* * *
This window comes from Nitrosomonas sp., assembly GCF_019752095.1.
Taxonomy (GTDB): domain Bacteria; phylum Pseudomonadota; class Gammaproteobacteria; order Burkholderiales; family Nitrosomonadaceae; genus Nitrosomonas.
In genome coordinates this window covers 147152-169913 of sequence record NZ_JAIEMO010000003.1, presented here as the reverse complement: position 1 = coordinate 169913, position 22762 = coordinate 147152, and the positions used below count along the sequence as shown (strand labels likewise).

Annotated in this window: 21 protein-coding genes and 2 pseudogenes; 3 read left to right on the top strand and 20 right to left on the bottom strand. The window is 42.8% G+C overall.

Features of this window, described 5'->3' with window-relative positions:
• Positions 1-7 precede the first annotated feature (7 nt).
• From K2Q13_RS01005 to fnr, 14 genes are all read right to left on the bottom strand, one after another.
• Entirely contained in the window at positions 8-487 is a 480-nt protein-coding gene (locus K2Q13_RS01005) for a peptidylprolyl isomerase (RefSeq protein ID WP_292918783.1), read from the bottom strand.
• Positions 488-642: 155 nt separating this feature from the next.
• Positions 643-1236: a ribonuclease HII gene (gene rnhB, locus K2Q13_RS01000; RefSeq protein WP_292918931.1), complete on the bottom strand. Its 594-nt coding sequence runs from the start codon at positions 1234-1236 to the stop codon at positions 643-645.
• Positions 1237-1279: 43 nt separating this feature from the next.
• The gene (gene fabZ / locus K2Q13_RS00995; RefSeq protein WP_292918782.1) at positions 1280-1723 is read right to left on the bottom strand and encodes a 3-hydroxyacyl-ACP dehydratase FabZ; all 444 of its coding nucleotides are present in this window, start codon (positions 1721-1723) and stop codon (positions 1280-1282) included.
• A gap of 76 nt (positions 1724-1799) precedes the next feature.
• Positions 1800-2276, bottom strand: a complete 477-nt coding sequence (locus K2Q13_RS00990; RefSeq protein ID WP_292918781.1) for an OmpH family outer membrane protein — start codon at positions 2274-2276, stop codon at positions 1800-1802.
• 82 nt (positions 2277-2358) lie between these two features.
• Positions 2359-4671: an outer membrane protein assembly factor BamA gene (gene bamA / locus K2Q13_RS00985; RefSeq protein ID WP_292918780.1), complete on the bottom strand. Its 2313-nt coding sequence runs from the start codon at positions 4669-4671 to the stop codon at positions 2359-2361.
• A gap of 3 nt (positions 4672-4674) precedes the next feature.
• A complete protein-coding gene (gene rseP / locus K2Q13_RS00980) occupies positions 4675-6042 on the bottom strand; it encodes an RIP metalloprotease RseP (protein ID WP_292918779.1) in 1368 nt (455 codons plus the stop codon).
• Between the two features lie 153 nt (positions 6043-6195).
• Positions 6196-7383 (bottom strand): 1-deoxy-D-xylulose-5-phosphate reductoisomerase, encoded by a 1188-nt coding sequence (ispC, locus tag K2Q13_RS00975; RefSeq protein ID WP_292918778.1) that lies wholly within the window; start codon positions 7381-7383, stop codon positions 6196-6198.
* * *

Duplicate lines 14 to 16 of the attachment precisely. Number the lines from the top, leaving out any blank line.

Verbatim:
• Positions 1800-2276, bottom strand: a complete 477-nt coding sequence (locus K2Q13_RS00990; RefSeq protein ID WP_292918781.1) for an OmpH family outer membrane protein — start codon at positions 2274-2276, stop codon at positions 1800-1802.
• 82 nt (positions 2277-2358) lie between these two features.
• Positions 2359-4671: an outer membrane protein assembly factor BamA gene (gene bamA / locus K2Q13_RS00985; RefSeq protein ID WP_292918780.1), complete on the bottom strand. Its 2313-nt coding sequence runs from the start codon at positions 4669-4671 to the stop codon at positions 2359-2361.